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Deighton man linked to NY grenades blast.

Byline: Katie Campling ,

blast site A New York police officer in front of the building which houses the British consulate after two small makeshift grenades exploded

GRENADES used in an explosion outside the British consulate in New York had been bought by a Huddersfield man.

Inquiries have revealed that Barrie Colton, of Deighton, bought two harmless grenade shells from an internet business called Out In Style Inc.

But he is mystified as to how they came to be converted into bombs.

The novelty objects were made from grenade shells, but had no explosives inside.

Mr Colton, a freelance photographer, sent the grenades - one shaped like a pineapple and the other like a baseball - as an amusing gift to a friend, photographer Carmen Fuchs, in New York.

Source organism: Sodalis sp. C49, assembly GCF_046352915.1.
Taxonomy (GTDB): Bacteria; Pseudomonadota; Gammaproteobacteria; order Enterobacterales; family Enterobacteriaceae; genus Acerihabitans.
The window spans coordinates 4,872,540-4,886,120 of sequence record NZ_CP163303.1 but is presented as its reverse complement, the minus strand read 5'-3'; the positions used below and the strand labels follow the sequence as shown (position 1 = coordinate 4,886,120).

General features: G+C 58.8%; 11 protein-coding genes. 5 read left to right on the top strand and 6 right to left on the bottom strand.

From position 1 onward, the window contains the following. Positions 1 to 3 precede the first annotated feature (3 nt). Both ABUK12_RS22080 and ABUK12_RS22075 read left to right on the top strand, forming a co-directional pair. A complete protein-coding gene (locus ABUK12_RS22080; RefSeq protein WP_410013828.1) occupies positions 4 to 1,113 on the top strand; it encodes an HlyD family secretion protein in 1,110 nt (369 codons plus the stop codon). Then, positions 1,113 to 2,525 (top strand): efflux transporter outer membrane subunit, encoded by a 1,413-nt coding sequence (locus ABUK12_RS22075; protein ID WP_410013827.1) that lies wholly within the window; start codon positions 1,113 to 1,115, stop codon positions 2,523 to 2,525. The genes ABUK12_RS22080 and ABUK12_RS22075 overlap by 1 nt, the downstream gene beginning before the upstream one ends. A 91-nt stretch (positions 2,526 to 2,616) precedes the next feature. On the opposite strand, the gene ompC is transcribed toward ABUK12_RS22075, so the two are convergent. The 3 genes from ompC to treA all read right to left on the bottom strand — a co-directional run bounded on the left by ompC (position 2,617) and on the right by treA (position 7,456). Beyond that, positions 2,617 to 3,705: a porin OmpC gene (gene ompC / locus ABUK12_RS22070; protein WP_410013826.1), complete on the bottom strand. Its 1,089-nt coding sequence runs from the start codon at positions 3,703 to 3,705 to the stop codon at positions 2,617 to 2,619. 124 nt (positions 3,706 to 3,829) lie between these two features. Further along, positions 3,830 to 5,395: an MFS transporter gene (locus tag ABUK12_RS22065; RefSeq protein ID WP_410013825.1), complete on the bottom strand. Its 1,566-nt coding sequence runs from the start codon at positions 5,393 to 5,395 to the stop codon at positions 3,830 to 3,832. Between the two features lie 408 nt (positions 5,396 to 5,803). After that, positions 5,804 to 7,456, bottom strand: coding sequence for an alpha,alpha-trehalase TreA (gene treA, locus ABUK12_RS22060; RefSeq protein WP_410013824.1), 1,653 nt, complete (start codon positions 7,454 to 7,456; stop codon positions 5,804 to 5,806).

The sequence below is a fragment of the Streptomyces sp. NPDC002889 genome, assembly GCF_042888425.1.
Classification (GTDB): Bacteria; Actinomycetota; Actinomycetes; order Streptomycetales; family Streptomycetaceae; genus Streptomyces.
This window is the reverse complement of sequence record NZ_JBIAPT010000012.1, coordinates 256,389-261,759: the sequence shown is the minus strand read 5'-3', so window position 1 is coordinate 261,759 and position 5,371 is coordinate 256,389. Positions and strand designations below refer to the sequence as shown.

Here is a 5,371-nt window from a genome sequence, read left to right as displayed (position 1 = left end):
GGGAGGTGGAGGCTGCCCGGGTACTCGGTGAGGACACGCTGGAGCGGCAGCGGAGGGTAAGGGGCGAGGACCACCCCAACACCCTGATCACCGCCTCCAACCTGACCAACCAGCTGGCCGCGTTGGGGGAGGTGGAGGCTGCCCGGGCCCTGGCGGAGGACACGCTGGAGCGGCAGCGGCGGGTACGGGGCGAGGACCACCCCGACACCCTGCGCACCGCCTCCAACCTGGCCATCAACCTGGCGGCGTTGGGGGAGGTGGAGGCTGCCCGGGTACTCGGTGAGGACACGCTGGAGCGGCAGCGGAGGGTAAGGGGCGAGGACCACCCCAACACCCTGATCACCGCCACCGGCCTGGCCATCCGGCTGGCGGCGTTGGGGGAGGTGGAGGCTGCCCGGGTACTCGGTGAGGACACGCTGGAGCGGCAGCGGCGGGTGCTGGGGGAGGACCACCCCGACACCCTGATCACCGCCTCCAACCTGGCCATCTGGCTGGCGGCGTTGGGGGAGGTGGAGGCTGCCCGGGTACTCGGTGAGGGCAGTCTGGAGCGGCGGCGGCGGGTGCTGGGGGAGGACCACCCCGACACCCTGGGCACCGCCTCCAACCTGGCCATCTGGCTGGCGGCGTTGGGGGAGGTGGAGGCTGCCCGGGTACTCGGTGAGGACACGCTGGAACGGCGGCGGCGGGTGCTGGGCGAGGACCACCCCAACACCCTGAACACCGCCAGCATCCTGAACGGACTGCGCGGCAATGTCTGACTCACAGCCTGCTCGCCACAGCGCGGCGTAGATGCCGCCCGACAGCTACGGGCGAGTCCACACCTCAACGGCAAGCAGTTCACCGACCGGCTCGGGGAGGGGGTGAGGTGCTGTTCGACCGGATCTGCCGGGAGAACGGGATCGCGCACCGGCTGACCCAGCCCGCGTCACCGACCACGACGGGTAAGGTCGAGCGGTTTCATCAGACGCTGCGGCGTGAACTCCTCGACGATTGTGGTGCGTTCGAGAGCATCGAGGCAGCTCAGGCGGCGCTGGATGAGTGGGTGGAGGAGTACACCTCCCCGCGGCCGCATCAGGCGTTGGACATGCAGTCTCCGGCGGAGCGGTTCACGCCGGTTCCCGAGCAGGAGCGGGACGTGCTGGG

He says he bought the gifts three weeks before the explosion as a practical joke and intended his friend to use them as paperweights.

He said: "It really was a bizarre coincidence.

"The grenades were bought as a prank."

Police have not revealed how the grenades came to be filled with explosives and delivered by courier firm UPS to a postbox outside the consulate building on May 4.

No-one was injured in the explosion, though the blast prompted a security alert, causing police and firefighters to shut down a nearby underground station and close roads in the area.

Mr Colton, of Whitacre Close, was visited by Special Branch officers and contacted by the New York Police.

The owner of Out In Style Inc contacted police after the explosion to say someone had bought the grenades.

Mr Colton was identified by his email address and by his credit card details, which he used to pay for the grenades.

He said he had no idea how his gifts had become embroiled in the incident.

He added: "This has all been a bit stressful."

The explosion was at first thought to be the work of Islamic terrorists.

But another theory is that earth-moving equipment makers Caterpillar were the real target.
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Publication:Huddersfield Daily Examiner (Huddersfield, England)
Date:May 16, 2005
Words:333
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